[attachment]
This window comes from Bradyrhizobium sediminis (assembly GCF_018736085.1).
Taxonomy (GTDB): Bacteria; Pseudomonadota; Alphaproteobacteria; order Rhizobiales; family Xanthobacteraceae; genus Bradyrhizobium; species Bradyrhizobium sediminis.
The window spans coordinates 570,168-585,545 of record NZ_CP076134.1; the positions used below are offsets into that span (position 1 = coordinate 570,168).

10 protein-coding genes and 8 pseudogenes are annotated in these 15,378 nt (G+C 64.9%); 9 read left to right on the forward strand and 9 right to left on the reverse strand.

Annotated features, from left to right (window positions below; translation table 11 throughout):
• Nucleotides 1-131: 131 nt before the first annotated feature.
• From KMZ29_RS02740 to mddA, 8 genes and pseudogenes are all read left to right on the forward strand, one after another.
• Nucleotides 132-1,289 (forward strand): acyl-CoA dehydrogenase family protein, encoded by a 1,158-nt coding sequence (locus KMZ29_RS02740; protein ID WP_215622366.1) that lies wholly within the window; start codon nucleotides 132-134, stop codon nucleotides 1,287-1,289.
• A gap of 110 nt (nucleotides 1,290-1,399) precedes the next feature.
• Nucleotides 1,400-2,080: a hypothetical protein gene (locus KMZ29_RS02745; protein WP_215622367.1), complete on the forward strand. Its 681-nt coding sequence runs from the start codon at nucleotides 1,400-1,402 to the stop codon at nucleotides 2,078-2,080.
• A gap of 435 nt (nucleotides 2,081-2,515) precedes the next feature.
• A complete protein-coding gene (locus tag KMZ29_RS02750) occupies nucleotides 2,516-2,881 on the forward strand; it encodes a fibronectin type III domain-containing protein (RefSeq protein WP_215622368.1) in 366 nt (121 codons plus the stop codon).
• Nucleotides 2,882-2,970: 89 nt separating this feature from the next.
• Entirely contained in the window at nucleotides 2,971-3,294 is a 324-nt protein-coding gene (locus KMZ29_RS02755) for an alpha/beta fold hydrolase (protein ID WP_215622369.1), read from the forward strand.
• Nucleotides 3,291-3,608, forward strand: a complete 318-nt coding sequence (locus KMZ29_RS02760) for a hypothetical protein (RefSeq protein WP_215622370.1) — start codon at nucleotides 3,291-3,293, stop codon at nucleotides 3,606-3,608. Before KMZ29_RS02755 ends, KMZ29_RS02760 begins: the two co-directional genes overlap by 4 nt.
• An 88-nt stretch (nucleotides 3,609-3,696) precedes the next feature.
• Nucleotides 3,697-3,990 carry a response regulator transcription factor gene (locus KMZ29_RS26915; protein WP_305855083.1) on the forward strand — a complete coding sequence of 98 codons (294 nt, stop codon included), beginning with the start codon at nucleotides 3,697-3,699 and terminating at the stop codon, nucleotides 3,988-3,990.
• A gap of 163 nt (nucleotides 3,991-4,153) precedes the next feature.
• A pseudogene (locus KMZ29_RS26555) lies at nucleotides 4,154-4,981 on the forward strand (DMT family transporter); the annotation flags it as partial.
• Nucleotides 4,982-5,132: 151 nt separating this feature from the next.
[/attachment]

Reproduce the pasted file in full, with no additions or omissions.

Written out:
This window comes from Bradyrhizobium sediminis (assembly GCF_018736085.1).
Taxonomy (GTDB): Bacteria; Pseudomonadota; Alphaproteobacteria; order Rhizobiales; family Xanthobacteraceae; genus Bradyrhizobium; species Bradyrhizobium sediminis.
The window spans coordinates 570,168-585,545 of record NZ_CP076134.1; the positions used below are offsets into that span (position 1 = coordinate 570,168).

10 protein-coding genes and 8 pseudogenes are annotated in these 15,378 nt (G+C 64.9%); 9 read left to right on the forward strand and 9 right to left on the reverse strand.

Annotated features, from left to right (window positions below; translation table 11 throughout):
• Nucleotides 1-131: 131 nt before the first annotated feature.
• From KMZ29_RS02740 to mddA, 8 genes and pseudogenes are all read left to right on the forward strand, one after another.
• Nucleotides 132-1,289 (forward strand): acyl-CoA dehydrogenase family protein, encoded by a 1,158-nt coding sequence (locus KMZ29_RS02740; protein ID WP_215622366.1) that lies wholly within the window; start codon nucleotides 132-134, stop codon nucleotides 1,287-1,289.
• A gap of 110 nt (nucleotides 1,290-1,399) precedes the next feature.
• Nucleotides 1,400-2,080: a hypothetical protein gene (locus KMZ29_RS02745; protein WP_215622367.1), complete on the forward strand. Its 681-nt coding sequence runs from the start codon at nucleotides 1,400-1,402 to the stop codon at nucleotides 2,078-2,080.
• A gap of 435 nt (nucleotides 2,081-2,515) precedes the next feature.
• A complete protein-coding gene (locus tag KMZ29_RS02750) occupies nucleotides 2,516-2,881 on the forward strand; it encodes a fibronectin type III domain-containing protein (RefSeq protein WP_215622368.1) in 366 nt (121 codons plus the stop codon).
• Nucleotides 2,882-2,970: 89 nt separating this feature from the next.
• Entirely contained in the window at nucleotides 2,971-3,294 is a 324-nt protein-coding gene (locus KMZ29_RS02755) for an alpha/beta fold hydrolase (protein ID WP_215622369.1), read from the forward strand.
• Nucleotides 3,291-3,608, forward strand: a complete 318-nt coding sequence (locus KMZ29_RS02760) for a hypothetical protein (RefSeq protein WP_215622370.1) — start codon at nucleotides 3,291-3,293, stop codon at nucleotides 3,606-3,608. Before KMZ29_RS02755 ends, KMZ29_RS02760 begins: the two co-directional genes overlap by 4 nt.
• An 88-nt stretch (nucleotides 3,609-3,696) precedes the next feature.
• Nucleotides 3,697-3,990 carry a response regulator transcription factor gene (locus KMZ29_RS26915; protein WP_305855083.1) on the forward strand — a complete coding sequence of 98 codons (294 nt, stop codon included), beginning with the start codon at nucleotides 3,697-3,699 and terminating at the stop codon, nucleotides 3,988-3,990.
• A gap of 163 nt (nucleotides 3,991-4,153) precedes the next feature.
• A pseudogene (locus KMZ29_RS26555) lies at nucleotides 4,154-4,981 on the forward strand (DMT family transporter); the annotation flags it as partial.
• Nucleotides 4,982-5,132: 151 nt separating this feature from the next.